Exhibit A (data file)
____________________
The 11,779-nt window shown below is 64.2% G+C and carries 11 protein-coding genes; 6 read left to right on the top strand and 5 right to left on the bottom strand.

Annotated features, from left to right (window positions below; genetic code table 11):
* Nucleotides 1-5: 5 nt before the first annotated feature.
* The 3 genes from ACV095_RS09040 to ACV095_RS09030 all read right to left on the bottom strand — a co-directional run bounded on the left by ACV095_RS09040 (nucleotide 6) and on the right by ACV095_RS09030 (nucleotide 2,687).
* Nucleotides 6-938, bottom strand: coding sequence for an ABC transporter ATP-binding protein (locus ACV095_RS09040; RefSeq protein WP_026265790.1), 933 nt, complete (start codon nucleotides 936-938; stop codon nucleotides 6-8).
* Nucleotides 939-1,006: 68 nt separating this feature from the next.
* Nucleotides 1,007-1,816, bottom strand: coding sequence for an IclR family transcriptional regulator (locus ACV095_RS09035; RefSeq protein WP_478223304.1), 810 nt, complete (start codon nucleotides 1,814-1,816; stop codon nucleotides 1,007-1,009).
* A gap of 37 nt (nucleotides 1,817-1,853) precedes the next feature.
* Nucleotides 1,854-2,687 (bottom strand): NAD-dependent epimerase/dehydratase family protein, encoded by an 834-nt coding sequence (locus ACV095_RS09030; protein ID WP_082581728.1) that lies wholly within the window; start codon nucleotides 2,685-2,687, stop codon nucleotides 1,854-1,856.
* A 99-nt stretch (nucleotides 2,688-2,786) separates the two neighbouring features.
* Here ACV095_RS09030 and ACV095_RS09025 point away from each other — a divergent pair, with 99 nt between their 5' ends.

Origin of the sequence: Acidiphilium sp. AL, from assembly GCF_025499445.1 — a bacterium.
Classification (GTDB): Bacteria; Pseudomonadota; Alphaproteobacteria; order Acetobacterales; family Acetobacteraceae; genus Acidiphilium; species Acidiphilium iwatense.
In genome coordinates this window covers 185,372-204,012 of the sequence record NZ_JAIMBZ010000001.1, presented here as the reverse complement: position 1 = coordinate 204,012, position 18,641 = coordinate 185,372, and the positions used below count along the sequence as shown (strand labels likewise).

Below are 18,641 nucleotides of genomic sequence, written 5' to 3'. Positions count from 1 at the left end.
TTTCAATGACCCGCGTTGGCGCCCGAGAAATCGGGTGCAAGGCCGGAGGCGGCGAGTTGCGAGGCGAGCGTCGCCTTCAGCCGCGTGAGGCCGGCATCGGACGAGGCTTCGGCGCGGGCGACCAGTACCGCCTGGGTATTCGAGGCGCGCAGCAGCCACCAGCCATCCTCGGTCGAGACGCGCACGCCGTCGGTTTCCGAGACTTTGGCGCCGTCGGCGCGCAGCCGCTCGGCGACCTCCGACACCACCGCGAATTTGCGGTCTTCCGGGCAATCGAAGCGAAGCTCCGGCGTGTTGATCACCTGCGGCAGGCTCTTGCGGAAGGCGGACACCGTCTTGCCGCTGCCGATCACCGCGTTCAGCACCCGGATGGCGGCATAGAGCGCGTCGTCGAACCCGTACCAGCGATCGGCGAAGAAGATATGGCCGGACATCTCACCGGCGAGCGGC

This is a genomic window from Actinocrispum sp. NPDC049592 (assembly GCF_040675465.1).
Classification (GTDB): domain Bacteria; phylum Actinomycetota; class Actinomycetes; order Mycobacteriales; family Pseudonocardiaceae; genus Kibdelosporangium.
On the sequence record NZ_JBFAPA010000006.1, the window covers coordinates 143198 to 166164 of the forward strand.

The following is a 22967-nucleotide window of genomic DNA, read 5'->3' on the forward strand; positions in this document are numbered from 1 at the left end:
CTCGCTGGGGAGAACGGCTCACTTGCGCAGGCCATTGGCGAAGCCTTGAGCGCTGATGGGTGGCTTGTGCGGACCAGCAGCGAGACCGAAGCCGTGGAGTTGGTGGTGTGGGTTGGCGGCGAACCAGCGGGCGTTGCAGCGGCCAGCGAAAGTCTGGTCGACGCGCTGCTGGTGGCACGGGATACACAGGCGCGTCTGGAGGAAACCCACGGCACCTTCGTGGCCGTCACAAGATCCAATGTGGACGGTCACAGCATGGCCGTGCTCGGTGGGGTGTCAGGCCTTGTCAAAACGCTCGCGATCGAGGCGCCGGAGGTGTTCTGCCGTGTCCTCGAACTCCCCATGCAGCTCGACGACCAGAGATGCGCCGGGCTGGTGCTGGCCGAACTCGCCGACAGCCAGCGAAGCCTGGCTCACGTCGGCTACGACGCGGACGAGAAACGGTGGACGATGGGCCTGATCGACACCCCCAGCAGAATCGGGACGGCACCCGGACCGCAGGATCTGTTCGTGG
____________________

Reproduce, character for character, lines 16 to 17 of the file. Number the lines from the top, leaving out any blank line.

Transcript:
TTTCAATGACCCGCGTTGGCGCCCGAGAAATCGGGTGCAAGGCCGGAGGCGGCGAGTTGCGAGGCGAGCGTCGCCTTCAGCCGCGTGAGGCCGGCATCGGACGAGGCTTCGGCGCGGGCGACCAGTACCGCCTGGGTATTCGAGGCGCGCAGCAGCCACCAGCCATCCTCGGTCGAGACGCGCACGCCGTCGGTTTCCGAGACTTTGGCGCCGTCGGCGCGCAGCCGCTCGGCGACCTCCGACACCACCGCGAATTTGCGGTCTTCCGGGCAATCGAAGCGAAGCTCCGGCGTGTTGATCACCTGCGGCAGGCTCTTGCGGAAGGCGGACACCGTCTTGCCGCTGCCGATCACCGCGTTCAGCACCCGGATGGCGGCATAGAGCGCGTCGTCGAACCCGTACCAGCGATCGGCGAAGAAGATATGGCCGGACATCTCACCGGCGAGCGGC

This is a genomic window from Actinocrispum sp. NPDC049592 (assembly GCF_040675465.1).